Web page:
If something like this happens to you, don’t panic. Just go around and give it another try.
Things To Do On Arrival At Santa Barbara Airport
So you’ve made it! You’ve landed, booked in, paid the landing fee, and sorted out where to leave your aircraft safely. What now?
Unless you are researching flying schools, or on a business trip, or meeting friends as I was, you can now treat this as a normal day out.
Santa Barbara Airport has a number of shops and restaurants, and also taxis and good public transport. You can take yourself into the town, which is a lively university city, with many restaurants and upmarket boutiques. It is known as a good place to go sailing or rent beach cruisers.
And of course Santa Barbara is best known for its beautiful beaches. Overall it is a nice place to fly to and spend an enjoyable day out, and hopefully learn something too. And that is what private flying is all about.
Frequently Asked Questions – Santa Barbara Airport Guide
Question: Am I Allowed to Land at Santa Barbara Airport?
Answer: Yes, definitely. The advantage of having a Private Pilots’ License is that you can land at almost any airport, although there are a few exceptions to this. If in doubt, phone the airport and ask.
Question: Is a flight to Santa Barbara Airport Difficult?
Answer: No, it is not difficult, but it does require some advance planning. It is also a good idea to have some idea of the possible hazards of coastal flying, such as crosswinds and wind shear.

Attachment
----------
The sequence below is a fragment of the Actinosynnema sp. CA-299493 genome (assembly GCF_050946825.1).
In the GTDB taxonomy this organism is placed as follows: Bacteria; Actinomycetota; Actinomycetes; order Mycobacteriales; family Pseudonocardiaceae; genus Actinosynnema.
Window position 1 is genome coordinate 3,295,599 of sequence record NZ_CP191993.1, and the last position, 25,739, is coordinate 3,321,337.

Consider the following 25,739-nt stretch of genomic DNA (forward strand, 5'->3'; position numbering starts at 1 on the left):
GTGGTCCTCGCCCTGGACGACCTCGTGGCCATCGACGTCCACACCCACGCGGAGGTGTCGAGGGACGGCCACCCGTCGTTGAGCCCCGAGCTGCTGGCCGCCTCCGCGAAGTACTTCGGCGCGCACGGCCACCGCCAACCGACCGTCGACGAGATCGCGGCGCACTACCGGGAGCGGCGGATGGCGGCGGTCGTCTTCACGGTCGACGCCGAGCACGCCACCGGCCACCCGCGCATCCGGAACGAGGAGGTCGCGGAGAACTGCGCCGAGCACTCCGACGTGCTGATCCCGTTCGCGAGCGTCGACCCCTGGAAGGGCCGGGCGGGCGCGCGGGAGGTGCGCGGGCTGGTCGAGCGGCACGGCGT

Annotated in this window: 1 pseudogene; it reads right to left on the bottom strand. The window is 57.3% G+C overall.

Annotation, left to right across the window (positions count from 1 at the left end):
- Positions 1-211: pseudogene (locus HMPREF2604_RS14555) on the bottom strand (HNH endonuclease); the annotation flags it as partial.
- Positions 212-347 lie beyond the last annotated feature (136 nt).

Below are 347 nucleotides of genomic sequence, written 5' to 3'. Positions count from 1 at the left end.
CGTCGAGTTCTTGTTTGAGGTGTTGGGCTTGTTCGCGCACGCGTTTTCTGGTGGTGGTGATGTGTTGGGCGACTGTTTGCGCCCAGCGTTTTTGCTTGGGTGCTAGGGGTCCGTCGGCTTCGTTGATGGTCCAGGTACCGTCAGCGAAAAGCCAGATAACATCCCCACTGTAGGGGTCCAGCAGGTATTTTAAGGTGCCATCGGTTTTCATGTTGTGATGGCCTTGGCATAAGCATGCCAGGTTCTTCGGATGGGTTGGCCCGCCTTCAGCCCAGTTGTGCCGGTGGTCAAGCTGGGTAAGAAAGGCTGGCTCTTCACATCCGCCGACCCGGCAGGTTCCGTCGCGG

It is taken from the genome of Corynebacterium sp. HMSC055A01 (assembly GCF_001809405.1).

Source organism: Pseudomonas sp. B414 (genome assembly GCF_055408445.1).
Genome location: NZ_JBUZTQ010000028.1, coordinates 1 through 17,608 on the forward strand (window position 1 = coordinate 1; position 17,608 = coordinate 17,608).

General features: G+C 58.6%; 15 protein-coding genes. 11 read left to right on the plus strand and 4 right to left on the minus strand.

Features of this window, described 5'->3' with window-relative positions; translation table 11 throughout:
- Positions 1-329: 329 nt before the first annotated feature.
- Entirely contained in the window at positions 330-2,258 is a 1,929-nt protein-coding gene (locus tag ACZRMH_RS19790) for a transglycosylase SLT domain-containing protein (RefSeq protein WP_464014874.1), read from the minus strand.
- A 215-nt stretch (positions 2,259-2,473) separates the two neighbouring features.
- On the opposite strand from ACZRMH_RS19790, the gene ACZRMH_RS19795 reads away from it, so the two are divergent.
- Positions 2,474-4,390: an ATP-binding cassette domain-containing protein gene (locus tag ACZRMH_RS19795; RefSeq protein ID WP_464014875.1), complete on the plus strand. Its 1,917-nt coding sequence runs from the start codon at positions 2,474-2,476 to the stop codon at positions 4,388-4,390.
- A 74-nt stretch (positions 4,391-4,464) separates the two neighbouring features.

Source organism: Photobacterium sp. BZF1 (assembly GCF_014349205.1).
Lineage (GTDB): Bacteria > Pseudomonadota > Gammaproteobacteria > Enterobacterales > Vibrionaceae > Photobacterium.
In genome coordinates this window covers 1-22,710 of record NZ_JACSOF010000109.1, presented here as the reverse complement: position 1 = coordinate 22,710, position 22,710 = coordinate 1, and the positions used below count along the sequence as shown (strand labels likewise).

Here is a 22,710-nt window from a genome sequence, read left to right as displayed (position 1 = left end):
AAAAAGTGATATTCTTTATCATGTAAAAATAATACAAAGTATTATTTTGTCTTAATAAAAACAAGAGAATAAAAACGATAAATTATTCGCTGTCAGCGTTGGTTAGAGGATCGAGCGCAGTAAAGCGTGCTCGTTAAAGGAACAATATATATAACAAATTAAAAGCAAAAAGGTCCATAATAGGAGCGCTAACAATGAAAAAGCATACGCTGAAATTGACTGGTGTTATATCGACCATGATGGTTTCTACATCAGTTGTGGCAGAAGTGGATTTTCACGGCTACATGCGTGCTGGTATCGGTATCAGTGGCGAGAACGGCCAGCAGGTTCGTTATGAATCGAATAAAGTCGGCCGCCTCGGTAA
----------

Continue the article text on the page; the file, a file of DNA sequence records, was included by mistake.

If you don’t have much experience, it might be a good idea to take an instructor or a more experienced pilot with you.
Question: Do I Need to file a Flight Plan to Fly to Santa Barbara Airport?
Answer: It is not a legal requirement. But it is always a good idea to file a flight plan, particularly if you are flying over water or mountains, and one or both of these is likely if you are flying to Santa Barbara!
Question: Can you fly drones to Santa Barbara Airport?
Answer: No, drone operations in or near Santa Barbara Airport are strictly forbidden without prior permission from the FAA.
So there you have it – Santa Barbara Airport is a good place to fly to for a private pilot, and an excellent place to learn to fly.
But being a coastal airport, a certain amount of experience and care is required if you are to fly there safely. So if in doubt, wait a while or take an instructor with you. And if you want to learn to fly there, Above All Aviation is based on the airfield and is recommended.
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- Santa Barbara Airport (General Aviation) https://flysba.santabarbaraca.gov/general-aviation
- Above All Aviation http://www.aboveallsba.com/
- Air Facts Journal. https://airfactsjournal.com/2020/09/a-great-day-of-flying-solo-to-santa-barbara/